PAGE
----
But the centerpiece of the system should be a digital version of what was abandoned in 1933: a public database filled with details and statistics about each successful clemency bid. By analyzing the minutiae of hundreds of recent commutations, we could start to discern patterns in how and why clemency is granted. Perhaps we would discover that the White House tends to be moved by cases in which the prisoner was walloped with a particular kind of sentencing enhancement; that certain types of letters of support are valued over others; or that much depends on the specific language that applicants use to answer the vague seventh question on the petition (“State your reasons for seeking commutation of sentence”). This information would be invaluable to petitioners who are desperate for inklings of how to state their cases in the most effective manner possible. (The vast majority of clemency applicants write their own petitions.)

Adding transparency to the clemency process could also allay longstanding suspicions that prejudice and corruption play outsized roles in determining who gets to go free. “I believe profoundly that if they made the justifications for clemency public, the whole topic would be less controversial,” says P.S. Ruckman Jr., a political scientist at Northern Illinois University and the author of a forthcoming book about clemency. “Right now we’re kind of feeling around in the dark, and that invites all sorts of speculation.” Michael Holmes, for example, wonders if he’d already have been released if he was Hispanic like his liberated co-defendant, rather than African-American. Only a mass of hard data, accessible to all, can dispel such innuendo—or perhaps confirm that troubling inequities do exist and need to be rectified.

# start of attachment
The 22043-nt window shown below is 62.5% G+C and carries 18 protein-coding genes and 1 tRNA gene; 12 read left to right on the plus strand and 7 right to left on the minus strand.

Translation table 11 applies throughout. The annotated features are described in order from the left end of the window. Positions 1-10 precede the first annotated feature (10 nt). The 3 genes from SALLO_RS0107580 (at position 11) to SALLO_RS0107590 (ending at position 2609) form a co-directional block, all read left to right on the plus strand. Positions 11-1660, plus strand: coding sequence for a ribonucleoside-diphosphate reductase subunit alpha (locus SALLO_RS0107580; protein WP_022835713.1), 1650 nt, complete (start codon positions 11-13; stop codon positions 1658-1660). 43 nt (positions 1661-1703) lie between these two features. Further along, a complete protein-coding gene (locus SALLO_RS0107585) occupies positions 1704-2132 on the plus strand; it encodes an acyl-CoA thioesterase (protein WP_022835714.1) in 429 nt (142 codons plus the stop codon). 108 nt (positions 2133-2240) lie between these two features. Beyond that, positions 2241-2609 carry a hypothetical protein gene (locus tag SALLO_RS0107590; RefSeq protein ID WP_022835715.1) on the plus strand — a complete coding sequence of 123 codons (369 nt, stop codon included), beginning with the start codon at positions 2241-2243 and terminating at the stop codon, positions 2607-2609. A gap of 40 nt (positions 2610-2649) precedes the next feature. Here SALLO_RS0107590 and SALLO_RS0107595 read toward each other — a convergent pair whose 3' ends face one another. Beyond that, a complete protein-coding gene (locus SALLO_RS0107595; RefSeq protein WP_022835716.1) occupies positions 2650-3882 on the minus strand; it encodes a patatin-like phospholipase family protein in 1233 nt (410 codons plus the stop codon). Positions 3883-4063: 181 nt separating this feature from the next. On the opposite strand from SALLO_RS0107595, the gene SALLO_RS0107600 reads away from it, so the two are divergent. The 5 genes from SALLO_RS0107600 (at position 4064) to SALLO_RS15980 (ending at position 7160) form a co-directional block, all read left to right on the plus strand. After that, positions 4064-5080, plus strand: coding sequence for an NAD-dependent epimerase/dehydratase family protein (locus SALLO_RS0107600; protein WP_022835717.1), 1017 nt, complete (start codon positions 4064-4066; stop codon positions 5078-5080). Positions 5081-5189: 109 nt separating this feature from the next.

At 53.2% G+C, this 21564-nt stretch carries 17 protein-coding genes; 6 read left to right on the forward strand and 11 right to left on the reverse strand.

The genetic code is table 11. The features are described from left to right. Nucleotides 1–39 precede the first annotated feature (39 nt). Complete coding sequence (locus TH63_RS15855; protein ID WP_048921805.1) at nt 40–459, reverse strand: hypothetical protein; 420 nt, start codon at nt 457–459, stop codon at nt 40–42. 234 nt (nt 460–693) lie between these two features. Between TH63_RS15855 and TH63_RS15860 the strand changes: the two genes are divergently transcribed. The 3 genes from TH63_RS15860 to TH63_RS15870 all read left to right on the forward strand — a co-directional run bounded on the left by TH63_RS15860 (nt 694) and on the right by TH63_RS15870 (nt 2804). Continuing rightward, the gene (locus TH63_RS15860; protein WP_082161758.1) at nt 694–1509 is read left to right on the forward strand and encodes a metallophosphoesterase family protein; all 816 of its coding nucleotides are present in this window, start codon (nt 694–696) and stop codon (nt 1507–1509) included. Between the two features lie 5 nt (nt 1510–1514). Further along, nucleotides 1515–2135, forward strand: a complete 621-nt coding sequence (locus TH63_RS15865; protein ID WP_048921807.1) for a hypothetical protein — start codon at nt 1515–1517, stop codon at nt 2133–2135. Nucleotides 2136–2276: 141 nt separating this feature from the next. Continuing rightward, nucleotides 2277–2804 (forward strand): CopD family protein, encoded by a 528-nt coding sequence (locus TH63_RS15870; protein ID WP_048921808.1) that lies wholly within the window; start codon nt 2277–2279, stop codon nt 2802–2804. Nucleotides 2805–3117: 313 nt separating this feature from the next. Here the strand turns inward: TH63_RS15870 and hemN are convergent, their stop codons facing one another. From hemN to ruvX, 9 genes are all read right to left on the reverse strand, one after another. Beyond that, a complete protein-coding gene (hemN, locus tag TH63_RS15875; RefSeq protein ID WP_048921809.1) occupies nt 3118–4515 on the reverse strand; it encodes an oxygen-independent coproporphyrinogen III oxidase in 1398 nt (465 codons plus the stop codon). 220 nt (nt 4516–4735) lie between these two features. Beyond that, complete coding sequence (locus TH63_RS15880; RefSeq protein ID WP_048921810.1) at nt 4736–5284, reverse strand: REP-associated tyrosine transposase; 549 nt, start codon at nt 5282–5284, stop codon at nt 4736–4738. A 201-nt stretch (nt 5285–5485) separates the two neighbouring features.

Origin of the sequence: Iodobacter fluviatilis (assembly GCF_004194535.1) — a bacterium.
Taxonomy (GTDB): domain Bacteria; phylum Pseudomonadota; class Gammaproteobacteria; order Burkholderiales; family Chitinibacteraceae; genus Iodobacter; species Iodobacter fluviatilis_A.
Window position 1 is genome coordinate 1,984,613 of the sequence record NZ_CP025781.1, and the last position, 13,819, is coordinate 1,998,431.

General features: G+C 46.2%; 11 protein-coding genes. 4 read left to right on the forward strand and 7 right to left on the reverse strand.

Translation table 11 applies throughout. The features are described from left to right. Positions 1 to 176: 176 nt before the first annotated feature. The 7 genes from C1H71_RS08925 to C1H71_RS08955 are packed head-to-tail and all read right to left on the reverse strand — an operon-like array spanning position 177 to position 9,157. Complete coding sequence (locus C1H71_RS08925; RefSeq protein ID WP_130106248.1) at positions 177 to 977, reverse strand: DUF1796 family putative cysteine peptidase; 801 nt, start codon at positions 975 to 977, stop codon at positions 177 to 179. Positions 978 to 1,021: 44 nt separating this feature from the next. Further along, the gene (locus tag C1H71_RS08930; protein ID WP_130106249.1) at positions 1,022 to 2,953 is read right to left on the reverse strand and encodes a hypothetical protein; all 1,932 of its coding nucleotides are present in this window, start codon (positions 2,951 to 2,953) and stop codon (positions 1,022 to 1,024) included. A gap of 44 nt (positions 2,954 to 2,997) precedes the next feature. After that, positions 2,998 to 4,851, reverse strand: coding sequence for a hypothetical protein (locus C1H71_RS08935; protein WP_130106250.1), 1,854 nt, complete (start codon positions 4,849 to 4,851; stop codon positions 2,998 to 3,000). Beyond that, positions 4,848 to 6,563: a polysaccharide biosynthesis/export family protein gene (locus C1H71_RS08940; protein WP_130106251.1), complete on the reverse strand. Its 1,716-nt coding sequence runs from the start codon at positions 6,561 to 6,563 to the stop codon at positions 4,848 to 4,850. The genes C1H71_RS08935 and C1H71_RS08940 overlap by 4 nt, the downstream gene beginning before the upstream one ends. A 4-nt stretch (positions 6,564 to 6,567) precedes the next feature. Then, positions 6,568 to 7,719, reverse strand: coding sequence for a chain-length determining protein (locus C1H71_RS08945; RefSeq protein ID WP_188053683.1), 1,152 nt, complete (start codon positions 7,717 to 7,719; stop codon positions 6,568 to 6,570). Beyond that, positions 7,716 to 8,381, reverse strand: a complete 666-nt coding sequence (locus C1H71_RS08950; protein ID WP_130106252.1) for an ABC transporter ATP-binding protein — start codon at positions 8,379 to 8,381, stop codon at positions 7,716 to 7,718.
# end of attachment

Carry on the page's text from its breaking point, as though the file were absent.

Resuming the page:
The federal government is not accustomed to paring back its secrecy without a fight, and it will be wary of the notion of exposing the executive branch to additional scrutiny by making the clemency process significantly more transparent. But if politicians from both left and right are sincere in their declarations that too many lives have been ruined by reckless incarceration, they must understand that more digital openness can only aid their cause. Their stated goal, after all, is not to keep Holmes and thousands of other nonviolent offenders in perpetual limbo, but rather to speed their journeys home.

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It’s Time to Make the Clemency System Less Opaque